That’s right, but they’re smart. They don’t know what they’re missing, but when they find out what they’re missing, they’re going to know it, and they’re not going to avoid thinking about it. They’re living in today and tomorrow, they’re not living in yesterday. So they’re not a problem. It’s not a problem to change them. It’s old people who think that it’s never going to change because it’s the status quo. If they don’t remember how great music was and they’ve given up the idea, or maybe they think they’ve lost their hearing because of what they’ve been listening to — it’s what they’re listening to that’s not there, it’s not that they can’t hear it.
When you think about recording new material today, do you think about it differently than you would five years ago, 10 years ago, 15 years ago?
I try to make records that sound great to me. I used technology since 1992, 1991. I always used analog masters that sound as great as I can make them sound and I use all the stuff that I think sounds the best. But for the last five years, I’ve also been running the digital masters at the same time. So that if I ever get to a point where I think they sound better I can use them. Then I started using digital masters that were off of the analog head, so they would get the analog sound but not get to the tape, then go to the digital. So you took out one step. So you didn’t get the saturation but you still got the analog sound. So there’s many little ways that things continue to evolve. And I’ve just stayed with it, and I just keep changing things. But I always try to make records that I love. Sometimes what I love is not what other people love, but that’s okay. It doesn’t matter. That’s why I’m still here.
Speaking of which, you have a new record coming out.
Well, A Letter Home [Young’s forthcoming album, recorded at Jack White’s Third Man Studios] is going to be very confusing to people because it is retro-tech.
What does that mean?
Retro-tech means recorded in a 1940s recording booth. A phone booth. It’s all acoustic with a harmonica inside a closed space, with one mic to vinyl.
Directly to vinyl?
Directly to vinyl.
It’s a funky old machine, it sounds like Jimmy Rogers or something.
Does that approach jive with Pono?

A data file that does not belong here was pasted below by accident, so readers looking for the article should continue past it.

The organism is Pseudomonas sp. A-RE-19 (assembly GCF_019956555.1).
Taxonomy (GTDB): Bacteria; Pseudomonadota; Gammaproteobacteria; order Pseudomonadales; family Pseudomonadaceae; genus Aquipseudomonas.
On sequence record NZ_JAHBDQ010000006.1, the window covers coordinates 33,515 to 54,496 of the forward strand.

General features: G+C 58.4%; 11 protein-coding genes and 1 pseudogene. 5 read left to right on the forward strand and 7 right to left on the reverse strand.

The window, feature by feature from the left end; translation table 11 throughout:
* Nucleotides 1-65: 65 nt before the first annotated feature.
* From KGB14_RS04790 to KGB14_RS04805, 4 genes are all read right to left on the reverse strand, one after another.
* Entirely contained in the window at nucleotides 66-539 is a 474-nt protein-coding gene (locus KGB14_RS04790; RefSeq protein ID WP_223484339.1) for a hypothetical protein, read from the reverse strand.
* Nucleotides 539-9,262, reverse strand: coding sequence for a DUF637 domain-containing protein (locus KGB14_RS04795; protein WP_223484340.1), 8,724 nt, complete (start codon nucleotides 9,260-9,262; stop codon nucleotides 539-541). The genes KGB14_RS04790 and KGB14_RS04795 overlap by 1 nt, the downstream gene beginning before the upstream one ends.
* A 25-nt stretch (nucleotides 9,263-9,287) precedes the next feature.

Well it’s a creative process. Pono can play it back as good as any digital playback. Whatever it is. So it can play this back and that’s it.
So you can make a lo-fi record but have a high resolution sound.
You can make a lo-fi, analog record, direct to vinyl, transfer it to 192, and you have a high res copy of a lo-fi vinyl record.
You have this great passion for Pono as well as these other projects: recording new music, the Bridge School benefits. How did you balance it all?
I just let everything happen. I’m writing some books. My second book is coming out next year. Coming out in September or October — Special Deluxe is the name of it. And then I’m writing another book right now, which is a science fiction book. I’m well into it, maybe 100 pages.
When do you like to write?
I write on airplanes and in hotels. It keeps me off the street.
What’s the science-fiction book about?
Do we have to wait?
It’s great. I think it’s better to wait. It’s crazy to talk about. Too fucking weird. But it’s great, I love it. I love writing sci-fi. I’m enjoying the hell out of it.
Well, thanks so much for talking to me.
Yeah, thanks. The folks at SPIN love music, so this is what it’s all about.
Yeah, we still do.
And even in duress, they still do. And you feel the duress, right?
I absolutely feel the duress.
Well, this is going to change that. If somebody wants to do a review of a record, they can do the conventional review and they can do the Pono review.
That’s interesting, I’m sure you remember in music reviews people used to talk about the sonic quality of the record. Now nobody does that.
Yeah, nobody does that. And the recordings don’t even have any credits anymore. They’ve been dehumanized. We’re bringing all of it back. It’s very important who played on it. The engineers’ names are very important. Everything about it is important, and we’re bringing all of that back. That’s what Pono’s mission is. It’s not just the music, it’s everything around the music. The culture that creates it, the ecosystem that made it happen, the arrangers, the directors, the producers, the engineers, the whole thing.